Fiji and Australia Rapprochement

The Strategist - The Australian Strategic Policy Institute Blog      -     21 Feb 2014
Reader response: Fiji and Australia rapprochement

Richard Herr was right to say that there was ‘no massacre of hopes’ in Foreign Minister Julie Bishop’s visit to Suva to meet with Fiji’s Prime Minister, Commodore Voreqe Bainimarama.
As Richard noted, it proved more of a love-in than a confrontation. But there’s no doubt that Minister Bishop took on a political risk with her Fiji policy shift. It’s now clear, however, that the risk was worth taking: she was praised in Suva, in the Australian media and the think tank world after the visit.
Ever since Julie Bishop announced some time back that there would be change in our Fiji policy, there were plenty of nay-sayers on the merits of shifting from our hard line position of trying to isolate Fiji. During the Rudd years in particular, such views had over-weening influence on the Australia-Fiji relationship, to our disadvantage in the region.
Being able to restore defence cooperation was a very good outcome of Minister Bishop’s visit. We should support Fiji’s UN peacekeeping efforts (Fiji has a long history of involvement here), and immediately restore places at Duntroon and our staff colleges. We could also look to explore wider national security cooperation in areas such as maritime affairs, disaster resilience, law enforcement and cyber security. After all, Fiji’s Prime Minister has delivered on his Fiji Roadmap (PDF) to date, and the elections are on track, with Australian and New Zealander people working in the elections office.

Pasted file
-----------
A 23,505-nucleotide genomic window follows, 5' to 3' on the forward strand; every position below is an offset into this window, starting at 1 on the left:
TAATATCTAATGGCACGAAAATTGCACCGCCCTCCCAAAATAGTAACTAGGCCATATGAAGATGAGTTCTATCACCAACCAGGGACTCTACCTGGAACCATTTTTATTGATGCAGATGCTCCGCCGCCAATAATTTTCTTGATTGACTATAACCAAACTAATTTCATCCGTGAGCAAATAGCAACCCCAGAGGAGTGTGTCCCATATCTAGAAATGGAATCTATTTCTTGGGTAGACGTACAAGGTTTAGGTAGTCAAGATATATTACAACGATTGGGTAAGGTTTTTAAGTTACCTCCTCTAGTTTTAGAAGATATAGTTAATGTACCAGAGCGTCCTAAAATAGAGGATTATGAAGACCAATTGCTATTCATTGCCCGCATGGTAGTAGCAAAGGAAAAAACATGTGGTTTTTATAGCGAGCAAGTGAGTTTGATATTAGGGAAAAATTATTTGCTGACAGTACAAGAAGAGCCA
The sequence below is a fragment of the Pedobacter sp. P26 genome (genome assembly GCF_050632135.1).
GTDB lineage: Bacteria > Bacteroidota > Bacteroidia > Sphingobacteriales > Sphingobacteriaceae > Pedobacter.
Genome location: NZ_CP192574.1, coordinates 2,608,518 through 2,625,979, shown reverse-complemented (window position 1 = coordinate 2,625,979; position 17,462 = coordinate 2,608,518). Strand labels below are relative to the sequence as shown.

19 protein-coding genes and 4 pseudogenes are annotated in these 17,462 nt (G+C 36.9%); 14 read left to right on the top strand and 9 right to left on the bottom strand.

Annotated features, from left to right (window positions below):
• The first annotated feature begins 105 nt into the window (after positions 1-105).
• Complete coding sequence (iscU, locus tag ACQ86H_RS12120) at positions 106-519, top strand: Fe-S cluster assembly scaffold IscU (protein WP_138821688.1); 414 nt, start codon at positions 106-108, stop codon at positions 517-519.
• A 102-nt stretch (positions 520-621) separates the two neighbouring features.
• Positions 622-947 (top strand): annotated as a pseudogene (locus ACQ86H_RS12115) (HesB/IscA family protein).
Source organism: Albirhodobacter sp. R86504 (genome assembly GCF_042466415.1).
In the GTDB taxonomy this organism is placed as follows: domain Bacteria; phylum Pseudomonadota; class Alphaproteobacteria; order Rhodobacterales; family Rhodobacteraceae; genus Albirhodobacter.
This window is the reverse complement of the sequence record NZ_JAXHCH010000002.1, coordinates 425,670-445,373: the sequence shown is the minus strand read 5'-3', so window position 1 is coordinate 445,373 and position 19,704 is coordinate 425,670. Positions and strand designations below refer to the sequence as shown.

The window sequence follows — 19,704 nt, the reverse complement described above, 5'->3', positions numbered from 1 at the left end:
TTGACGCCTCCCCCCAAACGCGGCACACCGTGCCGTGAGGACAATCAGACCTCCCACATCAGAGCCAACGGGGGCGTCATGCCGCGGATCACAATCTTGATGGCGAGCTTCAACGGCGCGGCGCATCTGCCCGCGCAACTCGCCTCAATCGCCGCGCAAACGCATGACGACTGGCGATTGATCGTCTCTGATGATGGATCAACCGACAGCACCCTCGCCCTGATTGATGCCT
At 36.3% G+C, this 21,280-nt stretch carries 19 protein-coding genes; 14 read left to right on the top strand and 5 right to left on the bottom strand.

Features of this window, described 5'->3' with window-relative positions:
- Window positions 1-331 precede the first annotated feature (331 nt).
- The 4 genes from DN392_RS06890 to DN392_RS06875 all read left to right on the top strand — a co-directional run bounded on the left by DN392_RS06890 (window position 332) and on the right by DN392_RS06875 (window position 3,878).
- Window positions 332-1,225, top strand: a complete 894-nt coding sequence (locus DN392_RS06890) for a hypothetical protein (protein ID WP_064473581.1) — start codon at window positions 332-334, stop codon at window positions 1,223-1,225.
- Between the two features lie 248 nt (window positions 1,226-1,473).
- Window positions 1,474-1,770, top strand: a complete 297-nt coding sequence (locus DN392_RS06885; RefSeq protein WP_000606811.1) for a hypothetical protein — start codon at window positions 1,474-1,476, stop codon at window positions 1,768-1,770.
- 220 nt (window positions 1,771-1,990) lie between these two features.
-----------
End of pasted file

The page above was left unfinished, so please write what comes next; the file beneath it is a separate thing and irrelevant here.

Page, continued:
The retirement of Fiji’s Prime Minister from the Commander RFMF post at the end of this month also presents an opportune time to lift our travel bans. As Fiji’s Attorney General Aiyaz Sayed-Khaiyum recently made clear, our travel sanctions are a calculated insult and have been damaging to the formation of public Boards in Fiji:
I call [travel sanctions] an abomination, in the sense that how can you in this globalised world have that type of travel ban placed on individuals who are completely political. They have nothing to do, for example, the events of 5th of December, ’06. So it was a form of what we believe, a form of economic sabotage. Why would you want to deprive a country from not being able to access the best brains that’s available to help run the country or to help sit on various state-owned enterprises… there are still some people who are reluctant to come on board, because of the fact that there’s been no general announcement made, so people don’t want to necessarily go through the throws of we’ll deal with these matter on a case-by-case basis and they do not necessarily understand the extent of the travel ban… these are not people who are political people, these are very apolitical people who are professionals, who want to contribute to their country.
Fiji has been more independent over recent years, but there’s absolutely no reason why a cooperative bilateral relationship can’t be reinstated to the mutual benefit of both countries.

Anthony Bergin is deputy director of ASPI.

Comments

Junta watch said…
One has to laugh at the sad little junta slurpers. The same names always come up - particularly on this human rights regime supporters abusing blog. As for the so called travel sanctions that the illegal regime AG whinged about - Croz please ask the dimwit to do what he was told - PUT IT IN WRITING. Capache?? Now go and get your check book and you and your missus pay back the money you got from the illegal regime for the bludgers freebie for you and your missus. Hope that is clear?